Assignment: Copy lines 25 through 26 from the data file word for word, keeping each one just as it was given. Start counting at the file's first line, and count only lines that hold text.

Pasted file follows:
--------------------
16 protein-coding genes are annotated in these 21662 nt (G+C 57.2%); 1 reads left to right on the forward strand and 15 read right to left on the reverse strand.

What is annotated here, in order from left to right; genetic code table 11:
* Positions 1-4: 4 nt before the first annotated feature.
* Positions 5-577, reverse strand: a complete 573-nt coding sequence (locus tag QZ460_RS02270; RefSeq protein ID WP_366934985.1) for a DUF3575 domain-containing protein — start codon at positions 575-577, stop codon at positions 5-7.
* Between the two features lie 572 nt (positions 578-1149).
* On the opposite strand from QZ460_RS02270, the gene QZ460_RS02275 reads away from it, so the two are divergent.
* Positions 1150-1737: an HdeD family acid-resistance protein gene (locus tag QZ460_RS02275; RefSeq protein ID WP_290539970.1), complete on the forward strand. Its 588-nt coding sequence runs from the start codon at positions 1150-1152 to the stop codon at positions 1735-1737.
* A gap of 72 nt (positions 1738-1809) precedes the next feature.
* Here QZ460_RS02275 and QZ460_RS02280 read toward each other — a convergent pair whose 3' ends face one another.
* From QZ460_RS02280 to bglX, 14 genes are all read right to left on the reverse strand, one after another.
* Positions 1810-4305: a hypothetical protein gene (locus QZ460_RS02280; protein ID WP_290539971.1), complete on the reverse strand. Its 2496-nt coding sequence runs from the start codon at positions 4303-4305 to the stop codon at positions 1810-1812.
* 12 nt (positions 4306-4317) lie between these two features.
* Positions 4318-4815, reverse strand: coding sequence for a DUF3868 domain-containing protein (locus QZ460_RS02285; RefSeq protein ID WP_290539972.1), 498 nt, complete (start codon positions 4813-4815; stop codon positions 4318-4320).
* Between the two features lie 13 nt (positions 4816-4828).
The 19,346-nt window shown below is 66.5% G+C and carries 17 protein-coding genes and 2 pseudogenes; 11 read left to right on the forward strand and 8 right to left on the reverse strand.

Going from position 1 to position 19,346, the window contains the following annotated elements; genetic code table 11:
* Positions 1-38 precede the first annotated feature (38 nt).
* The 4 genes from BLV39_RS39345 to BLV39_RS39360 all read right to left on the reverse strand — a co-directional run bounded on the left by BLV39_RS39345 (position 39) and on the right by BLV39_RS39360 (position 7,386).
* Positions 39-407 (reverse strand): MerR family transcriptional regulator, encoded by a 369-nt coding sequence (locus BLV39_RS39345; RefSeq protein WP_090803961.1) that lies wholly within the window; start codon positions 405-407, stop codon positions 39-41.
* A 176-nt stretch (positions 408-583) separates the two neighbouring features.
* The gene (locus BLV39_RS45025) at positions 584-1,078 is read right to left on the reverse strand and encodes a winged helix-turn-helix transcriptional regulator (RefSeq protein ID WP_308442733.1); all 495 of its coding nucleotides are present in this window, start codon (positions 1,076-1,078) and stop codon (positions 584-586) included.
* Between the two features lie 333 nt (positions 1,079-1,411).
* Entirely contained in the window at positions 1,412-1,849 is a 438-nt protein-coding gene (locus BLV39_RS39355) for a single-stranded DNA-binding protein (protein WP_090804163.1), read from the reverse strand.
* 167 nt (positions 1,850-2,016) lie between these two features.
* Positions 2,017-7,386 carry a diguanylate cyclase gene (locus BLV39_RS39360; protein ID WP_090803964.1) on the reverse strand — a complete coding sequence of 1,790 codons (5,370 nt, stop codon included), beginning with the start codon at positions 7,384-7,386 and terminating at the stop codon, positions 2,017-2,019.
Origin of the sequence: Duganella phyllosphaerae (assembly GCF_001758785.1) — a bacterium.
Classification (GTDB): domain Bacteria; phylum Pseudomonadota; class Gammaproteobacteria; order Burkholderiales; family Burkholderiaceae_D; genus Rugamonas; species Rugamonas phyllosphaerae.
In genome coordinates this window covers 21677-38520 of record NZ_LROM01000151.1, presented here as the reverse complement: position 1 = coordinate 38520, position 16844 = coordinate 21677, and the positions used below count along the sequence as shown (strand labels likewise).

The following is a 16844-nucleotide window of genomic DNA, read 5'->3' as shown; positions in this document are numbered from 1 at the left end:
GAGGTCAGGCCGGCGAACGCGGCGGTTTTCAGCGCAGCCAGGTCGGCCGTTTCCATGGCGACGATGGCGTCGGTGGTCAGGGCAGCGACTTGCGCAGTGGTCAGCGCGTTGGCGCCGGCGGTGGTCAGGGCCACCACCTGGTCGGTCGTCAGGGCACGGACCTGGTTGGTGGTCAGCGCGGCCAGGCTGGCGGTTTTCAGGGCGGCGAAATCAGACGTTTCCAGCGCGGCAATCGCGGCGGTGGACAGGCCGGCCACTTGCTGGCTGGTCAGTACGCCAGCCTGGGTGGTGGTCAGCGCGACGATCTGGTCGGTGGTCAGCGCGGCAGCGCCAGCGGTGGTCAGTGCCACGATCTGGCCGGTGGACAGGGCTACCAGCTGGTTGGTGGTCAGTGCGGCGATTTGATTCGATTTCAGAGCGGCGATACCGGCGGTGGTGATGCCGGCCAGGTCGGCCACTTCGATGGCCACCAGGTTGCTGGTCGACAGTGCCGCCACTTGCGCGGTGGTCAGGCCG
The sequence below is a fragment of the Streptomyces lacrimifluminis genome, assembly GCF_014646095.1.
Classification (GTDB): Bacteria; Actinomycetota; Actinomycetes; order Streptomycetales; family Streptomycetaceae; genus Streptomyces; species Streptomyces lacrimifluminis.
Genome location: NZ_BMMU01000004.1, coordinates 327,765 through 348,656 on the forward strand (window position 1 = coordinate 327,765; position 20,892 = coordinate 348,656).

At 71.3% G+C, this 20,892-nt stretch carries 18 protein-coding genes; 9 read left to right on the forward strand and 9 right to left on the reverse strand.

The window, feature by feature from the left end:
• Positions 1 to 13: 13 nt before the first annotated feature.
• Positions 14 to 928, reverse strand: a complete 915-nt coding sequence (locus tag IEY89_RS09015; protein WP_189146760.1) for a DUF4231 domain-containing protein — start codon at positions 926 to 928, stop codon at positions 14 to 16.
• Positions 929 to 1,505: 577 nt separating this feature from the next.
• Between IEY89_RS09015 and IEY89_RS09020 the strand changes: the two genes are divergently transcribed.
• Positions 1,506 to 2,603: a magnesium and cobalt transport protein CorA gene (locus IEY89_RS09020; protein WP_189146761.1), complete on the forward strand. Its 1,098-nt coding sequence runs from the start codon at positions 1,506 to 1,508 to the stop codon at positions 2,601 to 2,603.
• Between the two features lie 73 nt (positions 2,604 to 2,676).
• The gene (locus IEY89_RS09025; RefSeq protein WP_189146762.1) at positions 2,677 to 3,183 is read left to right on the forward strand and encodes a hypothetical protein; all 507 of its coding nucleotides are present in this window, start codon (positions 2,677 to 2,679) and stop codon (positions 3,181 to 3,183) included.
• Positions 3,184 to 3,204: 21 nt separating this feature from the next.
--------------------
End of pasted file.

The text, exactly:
* Positions 2,017-7,386 carry a diguanylate cyclase gene (locus BLV39_RS39360; protein ID WP_090803964.1) on the reverse strand — a complete coding sequence of 1,790 codons (5,370 nt, stop codon included), beginning with the start codon at positions 7,384-7,386 and terminating at the stop codon, positions 2,017-2,019.
Origin of the sequence: Duganella phyllosphaerae (assembly GCF_001758785.1) — a bacterium.